Arsenal Attorney’s clients could soon expect to receive faster approval of NFA applications. According to BATFE, sometime after December 15 but before Christmas, the eForm system will expand to accept ATF Forms 1, 2, 3, 4, 5, 6, and 9. In this blog we have presented background to these developments as well as next steps our clients could take to benefit from these developments.
For background, firearms regulated under the National Firearms Act (NFA), include silencers/suppressors, short barrel rifles, short barrel shotguns, and full auto. NFA regulations are administered by BATFE, who issue tax stamps to approved applications to register NFA firearms following payment of the applicable tax.
Previously most applications to register NFA firearms have been submitted in hard copy followed by a wait of 6-9 months. During the Obama presidency, it was common for NFA applicants to wait as long as 18 months for a tax stamp. During this same period, ATF launched eForms, but it was limited to a few categories, such as ATF Form 5320.1, the ‘Application to Make and Register an NFA Firearm’ (Form 1). Typically, Arsenal Attorneys’ clients submitting Form 1’s electronically through eForms have received a tax stamp in just a few weeks. The most common Form 1 concerned building short barrel rifles (SBR). The new eForms system will accept Form 4 (ATF Form 5320.4), which is used to transfer an NFA firearm. The most common example of such an NFA transfer is the retail purchase of a silencer.
It may come as a surprise that eForms will expand to benefit NFA applicants during the Biden presidency. In fact, funding for eForms was previously budgeted due to the long-term efforts of firearms industry leaders, particularly Silencer Shop. In fact, Silencer Shop has maintained a close working relationship with ATF’s NFA Division to upgrade technology and improve efficiency. For example, in 2017 ATF adopted Silencer Shop’s proposal to bar code all the data in a Form 4. By scanning that code attached to the first page of an NFA transfer application, ATF staff avoided the need to manually input all that information. The combination of bar coding and the use of eForms for Form 1 greatly reduced the processing times for NFA tax stamps.
What if you have an NFA application pending with ATF?
Before cancelling NFA applications awaiting ATF approval, consider this guidance from the American Suppressor Association:
If you recently submitted an NFA application, keep it in the queue. We cannot stress this enough. Withdrawing your Form 4 and re-submitting electronically will take longer than allowing your Form 4 to make its way through the approval process. That’s because ATF isn’t going to dig through the tens of thousands of forms being processed to find your application. They’re going to wait until your Form 4 reaches an NFA examiners desk – the exact point at which it would normally be approved – to process your withdrawal. Instead of approving it though, they will acknowledge your withdrawal and release your serial number. You will not be able to re-submit an eForm 4 with the same serial number until ATF acknowledges your withdrawal and puts it back into your dealer’s inventory. Thus, withdrawing and re-submitting electronically will add months to your overall application process.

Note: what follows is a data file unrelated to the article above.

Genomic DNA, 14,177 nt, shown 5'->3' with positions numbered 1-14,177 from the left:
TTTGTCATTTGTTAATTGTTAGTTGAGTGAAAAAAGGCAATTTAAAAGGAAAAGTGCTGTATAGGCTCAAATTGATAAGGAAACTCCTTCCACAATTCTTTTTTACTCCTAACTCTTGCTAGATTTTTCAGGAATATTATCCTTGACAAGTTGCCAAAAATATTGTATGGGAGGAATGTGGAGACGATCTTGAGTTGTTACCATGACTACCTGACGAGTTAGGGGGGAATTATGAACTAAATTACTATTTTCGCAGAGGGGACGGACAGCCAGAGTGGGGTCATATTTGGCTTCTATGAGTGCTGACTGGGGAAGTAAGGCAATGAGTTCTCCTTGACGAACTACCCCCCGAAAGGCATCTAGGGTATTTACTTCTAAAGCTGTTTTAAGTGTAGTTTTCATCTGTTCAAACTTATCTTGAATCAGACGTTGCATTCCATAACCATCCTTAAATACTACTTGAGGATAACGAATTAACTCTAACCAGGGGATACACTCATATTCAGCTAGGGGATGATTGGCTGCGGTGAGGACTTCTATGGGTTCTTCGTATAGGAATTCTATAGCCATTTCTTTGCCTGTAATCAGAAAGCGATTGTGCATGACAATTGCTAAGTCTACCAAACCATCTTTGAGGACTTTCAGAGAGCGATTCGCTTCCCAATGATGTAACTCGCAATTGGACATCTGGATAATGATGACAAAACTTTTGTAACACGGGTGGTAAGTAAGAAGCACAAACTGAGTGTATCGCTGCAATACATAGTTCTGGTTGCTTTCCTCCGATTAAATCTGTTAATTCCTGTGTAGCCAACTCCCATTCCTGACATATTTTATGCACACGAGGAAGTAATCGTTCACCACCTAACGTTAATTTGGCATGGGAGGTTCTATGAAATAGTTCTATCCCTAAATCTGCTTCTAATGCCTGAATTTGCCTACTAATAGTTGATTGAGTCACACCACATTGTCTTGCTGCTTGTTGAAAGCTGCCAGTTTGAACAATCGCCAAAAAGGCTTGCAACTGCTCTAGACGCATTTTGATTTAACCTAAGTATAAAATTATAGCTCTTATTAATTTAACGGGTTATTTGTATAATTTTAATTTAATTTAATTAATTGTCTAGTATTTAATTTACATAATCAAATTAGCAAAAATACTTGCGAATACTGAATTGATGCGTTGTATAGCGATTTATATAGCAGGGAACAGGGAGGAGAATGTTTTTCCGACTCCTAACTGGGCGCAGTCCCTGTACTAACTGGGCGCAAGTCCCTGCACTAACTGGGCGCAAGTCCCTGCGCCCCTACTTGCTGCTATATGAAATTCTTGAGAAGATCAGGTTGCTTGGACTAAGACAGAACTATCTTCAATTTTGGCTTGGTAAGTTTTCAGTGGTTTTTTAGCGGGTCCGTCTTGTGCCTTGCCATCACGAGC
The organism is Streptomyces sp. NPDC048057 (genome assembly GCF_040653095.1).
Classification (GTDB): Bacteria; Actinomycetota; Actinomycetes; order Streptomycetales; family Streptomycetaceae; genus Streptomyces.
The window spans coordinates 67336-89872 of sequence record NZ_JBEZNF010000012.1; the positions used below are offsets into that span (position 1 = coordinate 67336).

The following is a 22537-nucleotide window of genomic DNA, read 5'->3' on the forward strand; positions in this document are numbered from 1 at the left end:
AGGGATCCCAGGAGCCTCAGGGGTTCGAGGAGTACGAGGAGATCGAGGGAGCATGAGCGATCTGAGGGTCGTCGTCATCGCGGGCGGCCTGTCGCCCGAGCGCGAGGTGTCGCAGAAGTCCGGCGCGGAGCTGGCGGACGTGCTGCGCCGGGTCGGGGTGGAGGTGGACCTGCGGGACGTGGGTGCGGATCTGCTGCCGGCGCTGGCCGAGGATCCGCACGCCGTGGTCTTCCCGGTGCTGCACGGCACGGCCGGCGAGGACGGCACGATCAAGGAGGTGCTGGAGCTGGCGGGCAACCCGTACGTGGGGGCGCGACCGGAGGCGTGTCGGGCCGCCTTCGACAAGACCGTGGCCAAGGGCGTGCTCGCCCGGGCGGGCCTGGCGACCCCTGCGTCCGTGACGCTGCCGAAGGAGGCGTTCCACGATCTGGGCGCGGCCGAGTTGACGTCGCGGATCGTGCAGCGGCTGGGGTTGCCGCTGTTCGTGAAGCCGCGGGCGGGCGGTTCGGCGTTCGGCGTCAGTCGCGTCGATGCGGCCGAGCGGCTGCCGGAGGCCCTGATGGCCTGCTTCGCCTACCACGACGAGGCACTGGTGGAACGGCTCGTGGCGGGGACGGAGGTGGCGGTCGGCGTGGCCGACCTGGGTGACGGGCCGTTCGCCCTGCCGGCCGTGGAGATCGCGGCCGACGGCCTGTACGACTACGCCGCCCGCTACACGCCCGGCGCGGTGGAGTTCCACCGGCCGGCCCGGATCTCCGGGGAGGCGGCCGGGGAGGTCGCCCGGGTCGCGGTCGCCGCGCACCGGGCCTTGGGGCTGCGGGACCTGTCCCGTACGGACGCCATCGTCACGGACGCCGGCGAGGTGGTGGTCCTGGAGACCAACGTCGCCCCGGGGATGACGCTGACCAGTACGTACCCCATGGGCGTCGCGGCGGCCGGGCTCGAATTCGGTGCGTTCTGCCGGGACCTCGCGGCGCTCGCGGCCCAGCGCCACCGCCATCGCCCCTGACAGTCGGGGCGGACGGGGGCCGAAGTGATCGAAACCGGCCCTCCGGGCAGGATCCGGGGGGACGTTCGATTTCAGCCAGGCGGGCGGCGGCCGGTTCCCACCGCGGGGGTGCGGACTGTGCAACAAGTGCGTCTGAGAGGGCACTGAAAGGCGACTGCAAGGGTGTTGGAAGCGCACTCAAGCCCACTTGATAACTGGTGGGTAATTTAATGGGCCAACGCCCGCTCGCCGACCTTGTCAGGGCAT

How can you take advantage of eForms?
NFA applicants could pursue a mixed strategy of buy now but wait and see. Once the new eForm system goes live, it is expected it will need 24-48 hours to become fully operational. Of course, Murphy’s law could apply to any launch of a government website. Recall the disastrous launch of the Obamacare website. Thus, it might be wise to wait and see when the new eForms is fully functional.
Nevertheless, this breaking news has sparked another spike in demand for NFA firearms, which could reduce inventories and increase prices. Remember, you can purchase an NFA firearm now, but delay the application until eForms is available. If eForms proves faulty and unreliable, then a traditional paper application could be a better option. That said, we encourage you to plan your next steps in cooperation with your FFL. Circumstances like the eForm launch highlight the importance of dealing with a reputable FFL who will provide good customer service and manage your NFA application through the ATF process.
Finally, we recommend use of a trust for any NFA application to avoid the danger of unlawful possession by those who have access to an NFA firearm. Also, an effectively designed trust, like Arsenal Attorneys’ proprietary Arsenal Gun Trust, can be a firearms-specific estate plan for an entire gun collection. We help clients ensure their firearms are distributed safely, lawfully, and privately. If you are an existing client, or if you have a trust obtained elsewhere, contact us to update your documents before submitting a new NFA application. Remember, if you have a poorly designed trust or a trust pre-dating the 2016 changes to the NFA regulations, you can update your existing trust by means of a 'restatement'. Contact us to learn more.